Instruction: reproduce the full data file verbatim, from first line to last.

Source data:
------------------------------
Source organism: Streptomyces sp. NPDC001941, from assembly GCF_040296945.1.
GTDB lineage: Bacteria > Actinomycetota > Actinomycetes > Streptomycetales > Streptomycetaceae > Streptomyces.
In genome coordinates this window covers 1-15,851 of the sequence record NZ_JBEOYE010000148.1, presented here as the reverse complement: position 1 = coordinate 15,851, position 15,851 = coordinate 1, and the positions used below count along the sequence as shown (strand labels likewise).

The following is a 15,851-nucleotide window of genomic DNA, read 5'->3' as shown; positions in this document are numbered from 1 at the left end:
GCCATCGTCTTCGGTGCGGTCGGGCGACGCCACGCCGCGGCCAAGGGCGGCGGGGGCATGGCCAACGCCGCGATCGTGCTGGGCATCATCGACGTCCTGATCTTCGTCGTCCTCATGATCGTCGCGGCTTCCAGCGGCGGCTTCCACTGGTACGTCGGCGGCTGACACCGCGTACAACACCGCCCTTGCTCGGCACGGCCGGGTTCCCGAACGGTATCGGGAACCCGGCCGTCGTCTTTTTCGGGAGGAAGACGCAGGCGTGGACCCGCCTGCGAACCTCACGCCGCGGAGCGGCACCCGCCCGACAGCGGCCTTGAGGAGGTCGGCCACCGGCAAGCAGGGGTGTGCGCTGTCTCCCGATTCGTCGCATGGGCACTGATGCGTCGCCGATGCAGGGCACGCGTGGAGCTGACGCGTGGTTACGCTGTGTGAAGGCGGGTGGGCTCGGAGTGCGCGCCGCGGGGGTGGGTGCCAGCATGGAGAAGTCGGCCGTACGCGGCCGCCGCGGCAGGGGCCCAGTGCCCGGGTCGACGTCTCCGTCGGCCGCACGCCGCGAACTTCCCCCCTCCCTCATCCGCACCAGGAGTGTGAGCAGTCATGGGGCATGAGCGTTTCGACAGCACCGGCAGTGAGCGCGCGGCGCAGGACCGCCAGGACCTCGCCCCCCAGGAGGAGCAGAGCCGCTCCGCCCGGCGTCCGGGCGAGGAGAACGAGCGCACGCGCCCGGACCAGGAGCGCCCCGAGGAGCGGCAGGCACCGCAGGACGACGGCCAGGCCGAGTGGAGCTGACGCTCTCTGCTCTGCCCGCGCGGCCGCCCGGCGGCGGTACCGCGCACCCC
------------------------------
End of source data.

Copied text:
Source organism: Streptomyces sp. NPDC001941, from assembly GCF_040296945.1.
GTDB lineage: Bacteria > Actinomycetota > Actinomycetes > Streptomycetales > Streptomycetaceae > Streptomyces.
In genome coordinates this window covers 1-15,851 of the sequence record NZ_JBEOYE010000148.1, presented here as the reverse complement: position 1 = coordinate 15,851, position 15,851 = coordinate 1, and the positions used below count along the sequence as shown (strand labels likewise).

The following is a 15,851-nucleotide window of genomic DNA, read 5'->3' as shown; positions in this document are numbered from 1 at the left end:
GCCATCGTCTTCGGTGCGGTCGGGCGACGCCACGCCGCGGCCAAGGGCGGCGGGGGCATGGCCAACGCCGCGATCGTGCTGGGCATCATCGACGTCCTGATCTTCGTCGTCCTCATGATCGTCGCGGCTTCCAGCGGCGGCTTCCACTGGTACGTCGGCGGCTGACACCGCGTACAACACCGCCCTTGCTCGGCACGGCCGGGTTCCCGAACGGTATCGGGAACCCGGCCGTCGTCTTTTTCGGGAGGAAGACGCAGGCGTGGACCCGCCTGCGAACCTCACGCCGCGGAGCGGCACCCGCCCGACAGCGGCCTTGAGGAGGTCGGCCACCGGCAAGCAGGGGTGTGCGCTGTCTCCCGATTCGTCGCATGGGCACTGATGCGTCGCCGATGCAGGGCACGCGTGGAGCTGACGCGTGGTTACGCTGTGTGAAGGCGGGTGGGCTCGGAGTGCGCGCCGCGGGGGTGGGTGCCAGCATGGAGAAGTCGGCCGTACGCGGCCGCCGCGGCAGGGGCCCAGTGCCCGGGTCGACGTCTCCGTCGGCCGCACGCCGCGAACTTCCCCCCTCCCTCATCCGCACCAGGAGTGTGAGCAGTCATGGGGCATGAGCGTTTCGACAGCACCGGCAGTGAGCGCGCGGCGCAGGACCGCCAGGACCTCGCCCCCCAGGAGGAGCAGAGCCGCTCCGCCCGGCGTCCGGGCGAGGAGAACGAGCGCACGCGCCCGGACCAGGAGCGCCCCGAGGAGCGGCAGGCACCGCAGGACGACGGCCAGGCCGAGTGGAGCTGACGCTCTCTGCTCTGCCCGCGCGGCCGCCCGGCGGCGGTACCGCGCACCCC